To ring in the New Year, Tea Leaf Nation is pleased to bring you a road map to the key players on Weibo, China’s answer to Twitter. This cast of characters is inspired by a popular Weibo tweet, and all descriptions and commentary are from Tea Leaf Nation. See Part 2 here, Part 3 here, and the last installment Part 4 here!
A side note for the uninitiated – the number of followers is not necessarily indicative of influence as many liberals whom the censors disapprove of have complained of “disappeared” followers. The most followed people on Weibo, as on Twitter, are celebrities in showbiz.
Writers - @李承鹏(4.1 million+ followers): Mr. Li “Big Eyes” Chengpeng is a soccer columnist turned social critic, whose razor sharp and highly entertaining blog entries leave no holds barred in lashing out against the authorities (see TeaLeafNation’s earlier coverage on one of his posts on democracy). Mr. Li has been harassed and censored on occasion but his high profile may have protected him from rougher handling. To show his money’s where his mouth is, he is running for the People’s Congress in his home city as an independent candidate. Honorable mention: @郑渊洁(2.5 million+ followers): Mr. Zheng Yuanjie is China’s most famous writer of children’s literature and a prominent critic of China’s education system.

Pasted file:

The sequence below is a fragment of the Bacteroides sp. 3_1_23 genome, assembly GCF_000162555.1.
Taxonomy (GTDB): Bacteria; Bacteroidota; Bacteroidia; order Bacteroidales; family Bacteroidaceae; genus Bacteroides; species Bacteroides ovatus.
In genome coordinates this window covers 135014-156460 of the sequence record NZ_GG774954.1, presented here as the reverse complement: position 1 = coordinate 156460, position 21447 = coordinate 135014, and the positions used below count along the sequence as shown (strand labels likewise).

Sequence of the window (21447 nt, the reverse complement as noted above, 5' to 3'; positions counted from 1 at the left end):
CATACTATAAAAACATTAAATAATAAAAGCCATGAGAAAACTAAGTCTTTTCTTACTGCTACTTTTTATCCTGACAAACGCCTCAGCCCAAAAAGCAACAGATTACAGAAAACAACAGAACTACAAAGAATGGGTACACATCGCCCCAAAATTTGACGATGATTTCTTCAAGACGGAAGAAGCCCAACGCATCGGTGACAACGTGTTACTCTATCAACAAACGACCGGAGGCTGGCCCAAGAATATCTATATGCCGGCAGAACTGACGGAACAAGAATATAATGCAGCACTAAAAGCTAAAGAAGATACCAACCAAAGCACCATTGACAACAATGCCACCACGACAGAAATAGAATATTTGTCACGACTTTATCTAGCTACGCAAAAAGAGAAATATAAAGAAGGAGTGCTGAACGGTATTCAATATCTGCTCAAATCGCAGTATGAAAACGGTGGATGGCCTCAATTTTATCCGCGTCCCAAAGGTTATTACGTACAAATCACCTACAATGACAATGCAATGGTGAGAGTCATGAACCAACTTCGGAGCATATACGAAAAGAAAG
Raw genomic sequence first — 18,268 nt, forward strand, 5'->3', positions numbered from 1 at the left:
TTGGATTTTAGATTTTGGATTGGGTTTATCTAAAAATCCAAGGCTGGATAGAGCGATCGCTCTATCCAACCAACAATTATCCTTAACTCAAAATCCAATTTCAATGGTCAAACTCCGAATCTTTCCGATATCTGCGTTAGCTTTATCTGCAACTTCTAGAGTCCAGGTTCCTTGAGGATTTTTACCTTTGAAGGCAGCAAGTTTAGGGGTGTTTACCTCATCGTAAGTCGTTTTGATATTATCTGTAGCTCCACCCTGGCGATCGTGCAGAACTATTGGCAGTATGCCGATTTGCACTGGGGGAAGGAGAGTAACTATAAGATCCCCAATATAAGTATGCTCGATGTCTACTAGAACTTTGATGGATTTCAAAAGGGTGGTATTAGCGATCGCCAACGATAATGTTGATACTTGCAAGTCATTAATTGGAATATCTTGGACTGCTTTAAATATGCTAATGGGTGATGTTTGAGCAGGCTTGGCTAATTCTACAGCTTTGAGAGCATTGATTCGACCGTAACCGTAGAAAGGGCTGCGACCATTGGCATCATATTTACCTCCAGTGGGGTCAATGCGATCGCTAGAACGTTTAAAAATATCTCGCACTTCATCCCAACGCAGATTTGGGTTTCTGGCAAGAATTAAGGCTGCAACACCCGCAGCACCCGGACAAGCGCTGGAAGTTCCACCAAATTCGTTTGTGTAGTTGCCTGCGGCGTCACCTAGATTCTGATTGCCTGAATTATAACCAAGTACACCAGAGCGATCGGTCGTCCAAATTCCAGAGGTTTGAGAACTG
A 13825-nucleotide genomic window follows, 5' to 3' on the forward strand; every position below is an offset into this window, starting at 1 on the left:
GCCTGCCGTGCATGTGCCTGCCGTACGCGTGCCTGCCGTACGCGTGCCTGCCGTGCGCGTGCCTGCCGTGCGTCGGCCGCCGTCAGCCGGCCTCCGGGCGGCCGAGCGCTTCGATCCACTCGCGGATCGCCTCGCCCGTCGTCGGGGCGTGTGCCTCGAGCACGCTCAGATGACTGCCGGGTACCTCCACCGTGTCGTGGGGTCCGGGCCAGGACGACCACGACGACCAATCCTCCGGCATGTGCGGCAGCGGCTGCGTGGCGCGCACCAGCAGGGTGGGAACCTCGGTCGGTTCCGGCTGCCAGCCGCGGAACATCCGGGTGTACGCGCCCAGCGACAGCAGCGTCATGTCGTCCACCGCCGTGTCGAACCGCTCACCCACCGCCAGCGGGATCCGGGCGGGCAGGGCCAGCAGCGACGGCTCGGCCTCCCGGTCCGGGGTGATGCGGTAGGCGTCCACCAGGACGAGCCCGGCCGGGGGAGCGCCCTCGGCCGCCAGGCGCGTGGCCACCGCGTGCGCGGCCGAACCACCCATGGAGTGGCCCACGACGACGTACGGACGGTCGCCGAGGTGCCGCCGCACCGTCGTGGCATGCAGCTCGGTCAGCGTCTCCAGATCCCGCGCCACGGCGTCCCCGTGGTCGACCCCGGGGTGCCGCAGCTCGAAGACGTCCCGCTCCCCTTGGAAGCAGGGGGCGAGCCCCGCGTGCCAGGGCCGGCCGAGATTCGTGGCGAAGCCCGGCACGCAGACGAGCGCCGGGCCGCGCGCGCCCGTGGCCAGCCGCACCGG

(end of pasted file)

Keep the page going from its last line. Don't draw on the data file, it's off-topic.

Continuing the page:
Sample tweet from Mr. Li (December 31, 2011): Democracy means the right to be upset. Even a vulgar person like myself should have the right to be upset since I live in a place run by people who have sent their children to foreign countries. Not that all Chinese people are upset, but as Chinese people, we have the right to be upset about China. Once you understand this, you have picked up a brick called “upset,” and are ready to knock on the gate of liberty.
Economists – @许小年(2.6 million+ followers) and @韩志国 (3.8 million+ followers): Professor Xu Xiaonian and Mr. Han Zhiguo are not necessarily the most respected oracles of the Chinese economy but they are surely the most social media-savvy. They are using Weibo to call for a more hands-off economic policy and more open political reforms.
Sample tweet from Professor Xu (January 1, 2012): Shameless and peremptory interventions into the lives of ordinary people, is this the tune to which the government is singing in 2012? [In response to news reports that the regulations to promote "moral content" and severely restrict advertising in local television channels are coming into effect in 2012]